SAN MATEO, Calif. MPEG-4 stands at ground zero in a contentious standards debate. At the dawn of streaming media, the embryonic standard is variously seen as a key enabler for tomorrow's multimedia cell phones and systems or as part "science fiction," as one chip executive put it.
Talk of MPEG-4 is everywhere, from this week's 3GSM World Congress in Cannes, France, where wireless-media companies will promote MPEG-4-compliant solutions delivering audio, video and multimedia applications, to the first quarterly meeting of the Internet Streaming Media Alliance earlier this month, where 75 vendors discussed ways to drive MPEG-4 forward for streaming media on the Web.
And Swisscom Mobile, Switzerland's leading telecommunications network carrier, this week will announce its first field trial of MPEG-4 wirelesss-multimedia services over its advanced General Packet Radio Service network, using PacketVideo Corp.'s PVPlatform 2.0. The authoring tools, and server and handset software, equip phones to decode MPEG-4 multimedia streams.
The debate leaves silicon vendors at sea over how, when or whether to support MPEG-4, as they struggle to pinpoint the killer subset of a standard that some see as too all-embracing.
With no clear path in sight, companies like STMicroelectronics hope to cover all the bases through programmability. "ST has solutions in development from lower to higher profiles of MPEG-4, optimizing the implementation application field by application field," said Alessandro Cremonesi, manager of ST's Advanced Systems R&D Lab.
MPEG-4 is "a big standard," said Tim Schaaff, vice president of engineering for Apple Computer Inc.'s Interactive Media Group. "It's got tons of tools inside." Its success, he said, will depend on the industry's willingness to home in on a small subset, winnowing from a number of profiles and levels designed for streaming a slew of digital multimedia types audio, several types of video, still images, and 2-D and 3-D graphics.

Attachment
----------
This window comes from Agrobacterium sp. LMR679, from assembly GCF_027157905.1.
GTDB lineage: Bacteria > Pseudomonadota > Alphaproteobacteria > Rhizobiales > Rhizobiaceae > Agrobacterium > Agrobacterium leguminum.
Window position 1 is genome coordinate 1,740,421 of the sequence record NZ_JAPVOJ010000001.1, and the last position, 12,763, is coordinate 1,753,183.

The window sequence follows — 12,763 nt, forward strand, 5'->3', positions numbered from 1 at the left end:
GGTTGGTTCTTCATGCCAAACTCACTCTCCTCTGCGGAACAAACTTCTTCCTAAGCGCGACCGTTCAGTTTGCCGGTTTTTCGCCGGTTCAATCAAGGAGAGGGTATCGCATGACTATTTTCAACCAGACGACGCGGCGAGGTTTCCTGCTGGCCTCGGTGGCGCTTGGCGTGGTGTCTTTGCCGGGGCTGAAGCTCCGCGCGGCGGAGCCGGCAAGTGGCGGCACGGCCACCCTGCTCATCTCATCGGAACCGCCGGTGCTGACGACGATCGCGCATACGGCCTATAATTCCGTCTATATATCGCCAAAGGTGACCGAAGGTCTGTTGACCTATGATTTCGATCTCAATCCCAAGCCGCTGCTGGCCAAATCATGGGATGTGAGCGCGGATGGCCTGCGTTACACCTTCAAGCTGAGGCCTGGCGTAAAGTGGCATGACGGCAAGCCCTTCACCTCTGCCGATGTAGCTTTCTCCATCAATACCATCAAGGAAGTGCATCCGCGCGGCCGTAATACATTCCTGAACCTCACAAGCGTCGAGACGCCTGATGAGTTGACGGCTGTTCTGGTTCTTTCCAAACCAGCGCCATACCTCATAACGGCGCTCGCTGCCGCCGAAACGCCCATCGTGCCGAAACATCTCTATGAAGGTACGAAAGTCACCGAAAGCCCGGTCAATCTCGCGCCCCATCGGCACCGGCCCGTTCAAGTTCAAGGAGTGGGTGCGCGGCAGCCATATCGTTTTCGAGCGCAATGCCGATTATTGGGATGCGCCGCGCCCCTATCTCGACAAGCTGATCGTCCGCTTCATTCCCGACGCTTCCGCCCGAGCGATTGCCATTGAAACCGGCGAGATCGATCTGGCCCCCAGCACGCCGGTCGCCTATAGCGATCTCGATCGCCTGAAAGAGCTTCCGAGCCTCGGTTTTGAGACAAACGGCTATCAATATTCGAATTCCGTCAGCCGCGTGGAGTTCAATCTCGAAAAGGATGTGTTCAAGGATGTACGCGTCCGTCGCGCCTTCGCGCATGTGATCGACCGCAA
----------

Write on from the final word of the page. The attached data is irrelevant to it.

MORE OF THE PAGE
"MPEG-4 is a very ambitious standard, but its biggest problem is that it wasn't focused on anything," said Didier LeGall, vice president for R&D and chief technology officer at chip house C-Cube Microsystems Inc. LeGall dismissed MPEG-4's vaunted object-based coding one of the technologies that sets it apart from earlier MPEG spins as "science fiction" and "nothing more than a gadget" at this point. "I haven't seen any content with objects that really makes sense," he said.
But this may be a standard the industry can't afford to ignore. Gerry Kaufhold, principal analyst at Cahners In-Stat Group, predicted flatly that MPEG-4 will be ubiquitous in many products in two to three years' time.
MPEG-4's chief features include highly efficient compression, error resilience, bandwidth scalability ranging from 5 kbits to 20 Mbits/second, network and transport-protocol independence, content security and object-based interactivity, or the ability to pluck a lone image say, the carrot Bugs Bunny is about to chomp out of a video scene and move it around independently.
Its very low-bit-rate audio and video coding capability and its built-in error resilience are what's wooing the wireless community. "The largest area of growth will be cellular phones by far," said Michelle Abraham, senior analyst at Cahners In-Stat. With Internet-enabled mobile phones slated to hit 1 billion units by late 2004, "even 5 percent penetration gives MPEG-4 a huge number," she said.